We look forward to presenting Transform 2022 in person again on July 19th and virtually from July 20th to 28th. Join us for insightful conversations and exciting networking opportunities. Register today!
A new analysis by Kaspersky shows that most of the critical router vulnerabilities discovered in 2021 remain unpatched. The vulnerabilities threaten the security of millions of devices set up every day at home and at work.
A total of 506 vulnerabilities were discovered in 2021, including 87 critical ones. Almost a third of critical vulnerabilities remain unresponsive from vendors, while another 26% received only a comment from the organization.
The total number of vulnerabilities continued a trend that began in 2020 when there were 603 new vulnerabilities, roughly three times the totals from each of the previous two years.
Critical vulnerabilities are the most unprotected “holes” through which an attacker can penetrate a home or corporate network. Such vulnerabilities can allow the attacker to bypass authentication, send remote commands to a router, or even disable it. Attackers can steal any data or files transmitted over an infected network. An attacker can also use an infected router to redirect users to phishing sites disguised as popular webmail or online banking sites. Any data they enter on these sites, such as login and password from the email or bank card details, fall immediately into the hands of scammers.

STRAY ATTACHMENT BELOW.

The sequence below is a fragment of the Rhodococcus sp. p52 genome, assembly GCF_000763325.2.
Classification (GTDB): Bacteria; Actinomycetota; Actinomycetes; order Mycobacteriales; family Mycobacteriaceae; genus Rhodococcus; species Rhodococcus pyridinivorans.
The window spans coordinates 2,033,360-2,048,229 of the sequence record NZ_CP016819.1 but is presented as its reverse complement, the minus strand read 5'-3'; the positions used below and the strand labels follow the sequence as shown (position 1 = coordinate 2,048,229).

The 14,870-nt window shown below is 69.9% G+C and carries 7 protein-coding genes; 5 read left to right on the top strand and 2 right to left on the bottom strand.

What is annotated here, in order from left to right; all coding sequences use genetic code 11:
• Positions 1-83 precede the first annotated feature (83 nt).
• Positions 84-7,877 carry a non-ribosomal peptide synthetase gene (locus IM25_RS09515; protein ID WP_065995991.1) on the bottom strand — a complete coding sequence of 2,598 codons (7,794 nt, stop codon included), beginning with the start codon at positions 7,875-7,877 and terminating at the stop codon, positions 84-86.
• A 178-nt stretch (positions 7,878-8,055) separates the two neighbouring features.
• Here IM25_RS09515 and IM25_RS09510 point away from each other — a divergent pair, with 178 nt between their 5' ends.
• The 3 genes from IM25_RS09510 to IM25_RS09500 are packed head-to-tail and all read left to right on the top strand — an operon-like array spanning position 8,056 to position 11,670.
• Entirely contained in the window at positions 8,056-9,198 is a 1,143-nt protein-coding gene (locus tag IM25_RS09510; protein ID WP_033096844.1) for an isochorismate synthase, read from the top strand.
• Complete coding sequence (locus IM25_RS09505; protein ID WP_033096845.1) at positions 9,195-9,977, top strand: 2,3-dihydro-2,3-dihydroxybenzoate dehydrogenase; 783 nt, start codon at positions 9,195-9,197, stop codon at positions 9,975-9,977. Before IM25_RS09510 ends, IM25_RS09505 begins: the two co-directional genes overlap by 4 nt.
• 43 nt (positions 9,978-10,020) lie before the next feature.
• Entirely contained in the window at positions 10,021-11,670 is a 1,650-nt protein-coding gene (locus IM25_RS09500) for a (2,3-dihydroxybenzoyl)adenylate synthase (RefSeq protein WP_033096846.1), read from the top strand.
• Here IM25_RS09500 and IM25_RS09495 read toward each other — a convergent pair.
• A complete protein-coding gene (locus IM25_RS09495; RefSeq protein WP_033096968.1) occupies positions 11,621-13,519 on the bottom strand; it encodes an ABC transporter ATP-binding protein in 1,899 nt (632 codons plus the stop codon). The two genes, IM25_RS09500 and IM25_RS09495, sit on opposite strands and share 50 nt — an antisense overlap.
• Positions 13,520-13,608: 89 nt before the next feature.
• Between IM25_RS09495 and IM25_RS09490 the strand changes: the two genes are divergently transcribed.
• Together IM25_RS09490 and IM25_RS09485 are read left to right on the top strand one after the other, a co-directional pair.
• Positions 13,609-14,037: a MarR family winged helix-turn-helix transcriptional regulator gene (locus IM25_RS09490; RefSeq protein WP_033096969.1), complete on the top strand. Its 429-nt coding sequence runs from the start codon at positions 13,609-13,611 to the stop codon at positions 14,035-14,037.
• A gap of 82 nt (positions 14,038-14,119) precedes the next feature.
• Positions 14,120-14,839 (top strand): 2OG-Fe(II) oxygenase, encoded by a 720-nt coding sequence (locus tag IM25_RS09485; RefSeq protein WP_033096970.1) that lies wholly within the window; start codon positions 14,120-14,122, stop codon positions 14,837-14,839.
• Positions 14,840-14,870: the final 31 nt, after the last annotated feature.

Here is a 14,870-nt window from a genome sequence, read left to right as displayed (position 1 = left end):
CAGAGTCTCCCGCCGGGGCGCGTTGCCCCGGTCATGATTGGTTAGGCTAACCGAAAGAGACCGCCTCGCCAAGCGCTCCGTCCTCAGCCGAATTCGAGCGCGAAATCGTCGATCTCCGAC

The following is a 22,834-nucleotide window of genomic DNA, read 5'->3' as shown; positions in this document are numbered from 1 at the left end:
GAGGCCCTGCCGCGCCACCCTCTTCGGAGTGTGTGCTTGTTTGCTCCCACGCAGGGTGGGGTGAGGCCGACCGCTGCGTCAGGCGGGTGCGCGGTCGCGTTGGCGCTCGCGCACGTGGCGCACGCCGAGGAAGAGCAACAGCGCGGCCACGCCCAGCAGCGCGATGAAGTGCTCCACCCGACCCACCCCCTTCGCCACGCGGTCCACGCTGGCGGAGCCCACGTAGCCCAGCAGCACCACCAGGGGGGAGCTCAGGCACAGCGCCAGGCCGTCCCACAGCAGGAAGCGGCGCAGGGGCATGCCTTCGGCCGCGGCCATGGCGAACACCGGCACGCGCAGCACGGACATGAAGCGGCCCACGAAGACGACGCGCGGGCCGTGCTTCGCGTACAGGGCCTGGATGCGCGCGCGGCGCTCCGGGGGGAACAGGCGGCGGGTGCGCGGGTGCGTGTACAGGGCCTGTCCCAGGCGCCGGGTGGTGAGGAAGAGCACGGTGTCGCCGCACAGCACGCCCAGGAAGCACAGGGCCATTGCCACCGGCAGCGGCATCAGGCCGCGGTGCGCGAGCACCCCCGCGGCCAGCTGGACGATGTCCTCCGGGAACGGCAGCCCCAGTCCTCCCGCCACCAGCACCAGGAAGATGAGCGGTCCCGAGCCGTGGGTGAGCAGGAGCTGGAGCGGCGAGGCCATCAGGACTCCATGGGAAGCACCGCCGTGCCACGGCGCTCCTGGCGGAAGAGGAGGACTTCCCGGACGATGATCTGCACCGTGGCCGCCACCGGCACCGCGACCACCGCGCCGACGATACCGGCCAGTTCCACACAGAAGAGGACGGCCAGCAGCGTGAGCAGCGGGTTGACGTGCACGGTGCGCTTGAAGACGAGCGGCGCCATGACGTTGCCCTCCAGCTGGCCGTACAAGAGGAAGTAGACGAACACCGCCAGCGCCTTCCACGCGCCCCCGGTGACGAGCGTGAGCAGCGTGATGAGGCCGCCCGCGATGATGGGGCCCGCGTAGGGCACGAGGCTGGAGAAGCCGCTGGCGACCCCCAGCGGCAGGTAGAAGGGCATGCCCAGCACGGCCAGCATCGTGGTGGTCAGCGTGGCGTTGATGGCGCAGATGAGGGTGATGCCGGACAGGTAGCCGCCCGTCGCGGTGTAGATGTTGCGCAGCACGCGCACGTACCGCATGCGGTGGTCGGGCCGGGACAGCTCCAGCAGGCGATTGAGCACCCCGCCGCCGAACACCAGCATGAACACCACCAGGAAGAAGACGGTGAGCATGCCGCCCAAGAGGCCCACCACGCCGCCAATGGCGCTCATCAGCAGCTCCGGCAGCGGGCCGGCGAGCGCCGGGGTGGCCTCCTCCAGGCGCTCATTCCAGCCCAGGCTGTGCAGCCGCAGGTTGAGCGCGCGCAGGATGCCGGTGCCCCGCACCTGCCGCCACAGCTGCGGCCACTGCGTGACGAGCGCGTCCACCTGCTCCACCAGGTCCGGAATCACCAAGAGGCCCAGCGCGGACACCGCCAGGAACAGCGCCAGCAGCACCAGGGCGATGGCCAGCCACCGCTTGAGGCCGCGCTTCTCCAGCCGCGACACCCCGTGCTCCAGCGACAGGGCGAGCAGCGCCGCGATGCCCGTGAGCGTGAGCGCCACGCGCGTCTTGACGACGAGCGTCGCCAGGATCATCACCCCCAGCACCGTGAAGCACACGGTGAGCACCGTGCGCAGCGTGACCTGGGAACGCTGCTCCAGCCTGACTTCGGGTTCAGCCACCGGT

Threats emanating from vulnerable Internet routers can impact businesses. Criminals may try to steal confidential company information, such as B. Contracts sent by email. Smaller organizations often don’t have the expertise or resources to detect or understand a threat before it’s too late. User inaction is particularly dangerous when routers are used in sensitive environments such as hospitals or government buildings, where a data leak could have potentially serious repercussions.
Security experts recommend always changing default passwords, installing updates on time, never buying used smart home devices, using WPA2 encryption, disabling remote access in the router settings, choosing a static IP address, disabling DHCP and that Protect WLAN with a MAC filter. Users should also install security solutions that can protect their networks and connected devices.
Read Kaspersky’s full report.
VentureBeat’s mission is intended to be a digital marketplace for technical decision makers to acquire knowledge about transformative enterprise technology and to conduct transactions. Learn more about membership.